The most popular space songs: looking at astronauts’ playlists

14th Jun 2023
The most popular space songs: looking at astronauts’ playlists

Space. Mysterious and majestic. Look at the night sky, studded with millions of stars. It’s mesmerizing and inspiring. Many movies are made, novels are written, and songs about Space are composed. If you haven’t checked out our TOP 10 space movies yet, be sure to do that. And now, let’s talk about the most popular Space-themed songs and songs ever played in Space. Are you interested? Then let’s get started.

TOP 10 space-themed songs

Just as Space itself is limitless, so is the inspiration of the musicians and poets who created their masterpieces about it. You can see for yourself by listening to these incredible songs.

1.    Fly Me to the Moon. Frank Sinatra

Frank Sinatra singing in the studio
Frank Sinatra on “Fly Me to the Moon” recording. Image credit: Spotify

The song was written in 1954 by Bart Howard, a jazz musician and Frank Sinatra’s friend. Initially, it was called “In other words,” but the people quickly dubbed it “Fly Me to the Moon”, and the name was later officially changed.

The song is performed on behalf of a person deeply in love. The title is a metaphor for how he treats his beloved. Further, the singer mentions other celestial bodies to describe the full extent of his feelings.

The work has been performed by many singers, but Sinatra’s version, recorded in 1964, two years after President Kennedy announced the goals of the Apollo lunar program, turned out to be the most successful and, most importantly, timely. In 1969, Sinatra’s recording was immortalized when Buzz Aldrin played it on his cassette player after setting foot on the moon shortly after Armstrong.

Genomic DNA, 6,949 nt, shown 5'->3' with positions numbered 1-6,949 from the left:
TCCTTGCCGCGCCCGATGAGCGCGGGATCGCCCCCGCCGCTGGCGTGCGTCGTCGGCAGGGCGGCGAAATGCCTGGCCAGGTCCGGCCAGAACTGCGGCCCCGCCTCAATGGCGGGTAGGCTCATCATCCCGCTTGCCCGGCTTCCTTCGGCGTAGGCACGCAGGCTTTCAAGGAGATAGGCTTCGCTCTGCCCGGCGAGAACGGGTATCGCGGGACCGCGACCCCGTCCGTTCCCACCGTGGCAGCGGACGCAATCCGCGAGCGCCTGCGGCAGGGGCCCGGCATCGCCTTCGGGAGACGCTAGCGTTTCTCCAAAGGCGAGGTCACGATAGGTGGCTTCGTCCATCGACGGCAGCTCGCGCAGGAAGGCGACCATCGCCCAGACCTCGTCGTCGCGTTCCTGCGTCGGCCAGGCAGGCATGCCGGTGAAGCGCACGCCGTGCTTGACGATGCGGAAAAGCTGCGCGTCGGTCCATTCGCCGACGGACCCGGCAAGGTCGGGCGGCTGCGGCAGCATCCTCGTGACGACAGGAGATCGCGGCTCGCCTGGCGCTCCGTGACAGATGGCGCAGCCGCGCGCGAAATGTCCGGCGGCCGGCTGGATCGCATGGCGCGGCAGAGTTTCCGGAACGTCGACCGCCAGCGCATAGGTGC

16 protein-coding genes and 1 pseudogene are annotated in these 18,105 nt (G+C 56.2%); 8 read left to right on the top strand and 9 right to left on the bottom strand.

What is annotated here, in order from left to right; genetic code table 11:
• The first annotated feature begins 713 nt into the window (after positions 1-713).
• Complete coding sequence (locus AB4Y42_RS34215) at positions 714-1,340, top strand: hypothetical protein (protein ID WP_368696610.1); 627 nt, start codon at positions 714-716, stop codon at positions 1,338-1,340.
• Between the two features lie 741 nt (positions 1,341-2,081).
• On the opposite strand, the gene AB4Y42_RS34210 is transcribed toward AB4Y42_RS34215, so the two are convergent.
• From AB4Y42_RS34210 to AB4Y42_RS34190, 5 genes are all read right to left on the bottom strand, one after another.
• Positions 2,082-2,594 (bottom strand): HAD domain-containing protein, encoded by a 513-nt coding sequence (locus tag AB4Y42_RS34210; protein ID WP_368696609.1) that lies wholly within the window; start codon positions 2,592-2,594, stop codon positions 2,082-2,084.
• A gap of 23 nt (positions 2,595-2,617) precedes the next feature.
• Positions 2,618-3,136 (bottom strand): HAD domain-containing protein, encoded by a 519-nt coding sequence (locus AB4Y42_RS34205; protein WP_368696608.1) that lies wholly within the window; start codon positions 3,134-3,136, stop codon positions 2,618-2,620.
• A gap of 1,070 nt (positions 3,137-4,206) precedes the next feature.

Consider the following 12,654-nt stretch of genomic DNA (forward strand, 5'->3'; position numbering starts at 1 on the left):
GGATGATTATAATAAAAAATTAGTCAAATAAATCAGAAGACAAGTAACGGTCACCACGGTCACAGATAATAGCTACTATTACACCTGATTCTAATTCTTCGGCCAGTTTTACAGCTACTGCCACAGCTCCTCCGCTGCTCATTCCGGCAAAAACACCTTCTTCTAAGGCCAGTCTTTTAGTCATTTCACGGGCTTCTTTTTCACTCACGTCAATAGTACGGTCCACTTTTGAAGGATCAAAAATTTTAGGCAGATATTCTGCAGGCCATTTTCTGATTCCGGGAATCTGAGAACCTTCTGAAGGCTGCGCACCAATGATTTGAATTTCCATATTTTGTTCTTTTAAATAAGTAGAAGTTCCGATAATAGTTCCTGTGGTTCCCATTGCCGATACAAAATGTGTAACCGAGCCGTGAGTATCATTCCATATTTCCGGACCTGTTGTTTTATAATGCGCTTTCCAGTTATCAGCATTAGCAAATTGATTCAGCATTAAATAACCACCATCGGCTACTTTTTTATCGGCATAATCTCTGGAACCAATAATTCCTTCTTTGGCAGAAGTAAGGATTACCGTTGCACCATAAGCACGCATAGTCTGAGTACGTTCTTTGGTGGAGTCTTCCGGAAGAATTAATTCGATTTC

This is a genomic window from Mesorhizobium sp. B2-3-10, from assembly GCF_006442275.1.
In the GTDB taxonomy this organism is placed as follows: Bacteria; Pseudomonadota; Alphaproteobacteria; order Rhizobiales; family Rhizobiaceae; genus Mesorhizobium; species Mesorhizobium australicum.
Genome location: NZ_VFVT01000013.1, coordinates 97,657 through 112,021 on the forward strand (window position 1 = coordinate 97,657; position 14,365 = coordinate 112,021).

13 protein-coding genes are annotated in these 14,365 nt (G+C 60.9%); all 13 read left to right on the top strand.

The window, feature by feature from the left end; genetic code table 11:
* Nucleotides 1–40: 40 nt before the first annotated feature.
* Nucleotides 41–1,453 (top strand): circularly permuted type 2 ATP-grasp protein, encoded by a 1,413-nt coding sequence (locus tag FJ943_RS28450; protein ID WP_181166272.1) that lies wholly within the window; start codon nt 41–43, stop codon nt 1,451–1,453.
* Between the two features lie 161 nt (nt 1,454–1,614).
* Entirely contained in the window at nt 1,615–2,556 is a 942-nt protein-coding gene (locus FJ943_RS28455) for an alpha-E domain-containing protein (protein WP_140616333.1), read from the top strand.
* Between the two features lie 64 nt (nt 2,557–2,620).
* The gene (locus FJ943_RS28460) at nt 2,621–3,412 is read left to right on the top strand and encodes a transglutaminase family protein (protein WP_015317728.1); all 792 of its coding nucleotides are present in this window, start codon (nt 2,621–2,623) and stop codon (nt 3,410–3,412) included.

The plot, in which the love line and Space are intertwined, and the magical voice of Frank Sinatra still make “Fly Me to the Moon” one of the most popular love songs about the stars and Space.

2.    Space oddity. David Bowie

David Bowie
Space oddity of David Bowie. Image Credit:

Space Oddity is a story about a fictional astronaut named Major Tom who gets lost in space. Bowie said he wrote the song while inspired by Stanley Kubrick’s sci-fi film A Space Odyssey 2001.

“In England, it has always been assumed that it was written about landing in Space because it became known around the same time. But actually, it is not. It was written because I saw the film 2001 which stunned me. I was literally out of my mind, went to watch it high several times, and it was a real revelation for me. And the song literally poured out of me,” – Bowie admitted. The single was released just a few days before the Apollo 11 moon landing. When the BBC made a radio broadcast about the event, the station decided to use Space Oddity in the background. This helped the track climb to number five in the UK charts and made it one of the most popular 70s songs about Space.

Bowie later recalled: “British television picked it up and used it as background music for the landing itself. I’m sure they didn’t listen to the lyrics at all. But there was nothing pleasant about opposing the moon landings. Of course, I was overjoyed that they did it. Apparently, someone in the BBC management said: “Oh come on, this song is about Space, Major Tom, blah blah blah, it’ll do just fine.” “Hmm, but he got lost in space, sir,” no one had the guts to tell the producer”.